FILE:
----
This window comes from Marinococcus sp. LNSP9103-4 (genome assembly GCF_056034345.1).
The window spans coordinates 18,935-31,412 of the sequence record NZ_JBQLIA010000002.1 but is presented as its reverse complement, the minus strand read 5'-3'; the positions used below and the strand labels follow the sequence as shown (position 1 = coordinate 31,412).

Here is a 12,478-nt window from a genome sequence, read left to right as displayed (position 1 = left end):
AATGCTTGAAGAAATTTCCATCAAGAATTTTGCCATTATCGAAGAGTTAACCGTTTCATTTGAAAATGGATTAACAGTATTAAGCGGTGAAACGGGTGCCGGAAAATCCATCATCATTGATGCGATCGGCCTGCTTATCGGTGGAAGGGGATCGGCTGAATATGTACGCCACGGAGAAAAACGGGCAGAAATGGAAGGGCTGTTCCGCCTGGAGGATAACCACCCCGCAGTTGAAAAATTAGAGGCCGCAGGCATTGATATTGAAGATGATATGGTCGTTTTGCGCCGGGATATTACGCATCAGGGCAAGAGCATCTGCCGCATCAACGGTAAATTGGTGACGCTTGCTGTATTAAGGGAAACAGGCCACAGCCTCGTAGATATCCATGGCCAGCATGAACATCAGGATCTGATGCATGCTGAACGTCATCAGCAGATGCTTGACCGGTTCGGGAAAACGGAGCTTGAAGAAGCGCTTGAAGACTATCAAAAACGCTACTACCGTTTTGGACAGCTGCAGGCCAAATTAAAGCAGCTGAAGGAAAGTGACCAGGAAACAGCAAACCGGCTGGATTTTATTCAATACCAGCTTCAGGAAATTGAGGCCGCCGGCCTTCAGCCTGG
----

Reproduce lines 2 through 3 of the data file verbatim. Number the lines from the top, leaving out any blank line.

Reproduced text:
The window spans coordinates 18,935-31,412 of the sequence record NZ_JBQLIA010000002.1 but is presented as its reverse complement, the minus strand read 5'-3'; the positions used below and the strand labels follow the sequence as shown (position 1 = coordinate 31,412).

Here is a 12,478-nt window from a genome sequence, read left to right as displayed (position 1 = left end):